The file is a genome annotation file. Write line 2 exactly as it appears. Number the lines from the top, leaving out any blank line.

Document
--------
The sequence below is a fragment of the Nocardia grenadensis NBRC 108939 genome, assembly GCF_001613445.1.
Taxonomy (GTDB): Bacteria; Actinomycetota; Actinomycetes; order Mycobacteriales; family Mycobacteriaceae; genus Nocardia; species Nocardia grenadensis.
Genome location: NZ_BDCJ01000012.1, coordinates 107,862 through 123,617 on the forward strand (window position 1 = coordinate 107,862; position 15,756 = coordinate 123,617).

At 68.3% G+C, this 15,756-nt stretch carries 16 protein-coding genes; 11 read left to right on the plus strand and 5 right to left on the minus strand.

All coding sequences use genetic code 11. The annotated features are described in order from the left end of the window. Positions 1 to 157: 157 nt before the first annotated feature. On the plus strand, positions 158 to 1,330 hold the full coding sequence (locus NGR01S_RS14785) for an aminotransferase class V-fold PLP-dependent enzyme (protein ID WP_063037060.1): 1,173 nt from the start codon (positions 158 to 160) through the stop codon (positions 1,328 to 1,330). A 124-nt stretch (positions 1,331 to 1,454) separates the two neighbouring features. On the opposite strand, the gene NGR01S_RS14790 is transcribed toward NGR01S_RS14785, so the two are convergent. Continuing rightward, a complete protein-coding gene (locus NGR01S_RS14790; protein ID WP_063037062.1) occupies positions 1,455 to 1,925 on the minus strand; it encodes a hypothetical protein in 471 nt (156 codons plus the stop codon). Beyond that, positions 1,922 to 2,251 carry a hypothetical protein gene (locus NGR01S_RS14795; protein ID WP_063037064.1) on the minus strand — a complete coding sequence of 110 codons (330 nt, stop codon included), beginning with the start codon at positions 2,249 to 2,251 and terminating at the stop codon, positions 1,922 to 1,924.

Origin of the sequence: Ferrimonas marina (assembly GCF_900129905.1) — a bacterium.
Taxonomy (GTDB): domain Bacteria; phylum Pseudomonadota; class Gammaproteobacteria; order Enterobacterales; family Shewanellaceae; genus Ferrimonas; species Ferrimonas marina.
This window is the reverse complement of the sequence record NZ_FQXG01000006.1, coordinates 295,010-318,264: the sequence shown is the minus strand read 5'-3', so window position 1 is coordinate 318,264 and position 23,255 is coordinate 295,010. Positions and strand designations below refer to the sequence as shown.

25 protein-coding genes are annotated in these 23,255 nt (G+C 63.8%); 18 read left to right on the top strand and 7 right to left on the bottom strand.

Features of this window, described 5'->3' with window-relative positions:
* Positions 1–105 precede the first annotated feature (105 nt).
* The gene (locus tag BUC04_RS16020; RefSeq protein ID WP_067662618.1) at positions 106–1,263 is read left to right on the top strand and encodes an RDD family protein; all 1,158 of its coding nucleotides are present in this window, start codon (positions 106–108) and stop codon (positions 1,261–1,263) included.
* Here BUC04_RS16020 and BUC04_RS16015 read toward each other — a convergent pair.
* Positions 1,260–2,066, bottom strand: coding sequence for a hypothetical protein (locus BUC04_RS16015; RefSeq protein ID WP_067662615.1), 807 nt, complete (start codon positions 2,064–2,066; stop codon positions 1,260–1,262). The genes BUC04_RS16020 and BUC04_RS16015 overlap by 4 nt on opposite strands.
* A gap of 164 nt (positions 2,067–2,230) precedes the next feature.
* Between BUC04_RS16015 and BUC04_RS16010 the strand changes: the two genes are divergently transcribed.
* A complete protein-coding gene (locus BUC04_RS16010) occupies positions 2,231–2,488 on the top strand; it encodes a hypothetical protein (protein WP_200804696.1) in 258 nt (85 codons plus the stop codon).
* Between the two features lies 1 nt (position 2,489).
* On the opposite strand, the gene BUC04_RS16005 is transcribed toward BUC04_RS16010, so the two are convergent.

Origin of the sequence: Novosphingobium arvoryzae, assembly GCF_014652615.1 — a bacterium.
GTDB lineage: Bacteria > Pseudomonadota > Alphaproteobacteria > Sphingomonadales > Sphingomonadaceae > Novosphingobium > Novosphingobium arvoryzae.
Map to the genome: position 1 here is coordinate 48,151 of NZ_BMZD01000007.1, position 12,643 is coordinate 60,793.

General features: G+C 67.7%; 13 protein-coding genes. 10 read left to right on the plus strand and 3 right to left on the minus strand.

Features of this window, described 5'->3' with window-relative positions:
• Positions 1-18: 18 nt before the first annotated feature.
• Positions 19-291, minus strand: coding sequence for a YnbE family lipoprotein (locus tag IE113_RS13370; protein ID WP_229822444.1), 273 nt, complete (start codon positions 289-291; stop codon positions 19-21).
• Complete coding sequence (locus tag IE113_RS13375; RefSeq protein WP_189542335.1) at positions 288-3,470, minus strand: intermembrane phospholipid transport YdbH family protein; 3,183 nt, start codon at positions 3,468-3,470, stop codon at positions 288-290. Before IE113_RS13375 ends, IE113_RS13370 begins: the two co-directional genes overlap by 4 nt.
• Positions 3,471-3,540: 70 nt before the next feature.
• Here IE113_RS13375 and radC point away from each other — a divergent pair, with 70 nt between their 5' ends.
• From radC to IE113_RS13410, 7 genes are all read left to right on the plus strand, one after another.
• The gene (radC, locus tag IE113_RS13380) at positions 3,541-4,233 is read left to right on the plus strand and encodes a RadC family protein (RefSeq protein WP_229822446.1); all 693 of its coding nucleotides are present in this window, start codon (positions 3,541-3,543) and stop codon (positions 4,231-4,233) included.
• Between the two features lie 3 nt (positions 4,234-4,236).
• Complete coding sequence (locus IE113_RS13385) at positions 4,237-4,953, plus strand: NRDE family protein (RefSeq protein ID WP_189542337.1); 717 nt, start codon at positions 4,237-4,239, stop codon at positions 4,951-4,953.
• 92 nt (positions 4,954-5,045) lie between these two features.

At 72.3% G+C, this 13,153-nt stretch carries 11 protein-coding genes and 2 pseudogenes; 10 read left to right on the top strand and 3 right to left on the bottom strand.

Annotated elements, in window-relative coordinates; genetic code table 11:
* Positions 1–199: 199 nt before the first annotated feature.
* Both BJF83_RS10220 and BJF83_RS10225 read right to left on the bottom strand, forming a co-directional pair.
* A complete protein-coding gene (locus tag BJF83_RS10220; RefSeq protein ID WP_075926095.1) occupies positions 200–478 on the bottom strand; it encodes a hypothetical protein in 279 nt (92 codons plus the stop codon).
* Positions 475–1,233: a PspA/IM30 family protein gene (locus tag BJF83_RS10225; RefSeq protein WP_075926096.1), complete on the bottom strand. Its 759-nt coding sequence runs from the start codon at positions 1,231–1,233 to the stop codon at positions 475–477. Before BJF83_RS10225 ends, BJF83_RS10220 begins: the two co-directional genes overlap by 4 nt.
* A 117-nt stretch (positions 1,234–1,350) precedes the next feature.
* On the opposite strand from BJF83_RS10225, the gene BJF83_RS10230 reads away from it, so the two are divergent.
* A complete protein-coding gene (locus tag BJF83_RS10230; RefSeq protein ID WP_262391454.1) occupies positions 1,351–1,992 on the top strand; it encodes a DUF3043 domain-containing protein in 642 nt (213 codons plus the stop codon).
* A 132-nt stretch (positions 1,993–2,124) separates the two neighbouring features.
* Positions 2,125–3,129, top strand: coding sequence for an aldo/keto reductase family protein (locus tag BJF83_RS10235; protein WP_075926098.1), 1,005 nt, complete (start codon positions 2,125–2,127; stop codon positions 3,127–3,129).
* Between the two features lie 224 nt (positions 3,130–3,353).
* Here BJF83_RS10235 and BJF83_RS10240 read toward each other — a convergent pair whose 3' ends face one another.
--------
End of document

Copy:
Taxonomy (GTDB): Bacteria; Actinomycetota; Actinomycetes; order Mycobacteriales; family Mycobacteriaceae; genus Nocardia; species Nocardia grenadensis.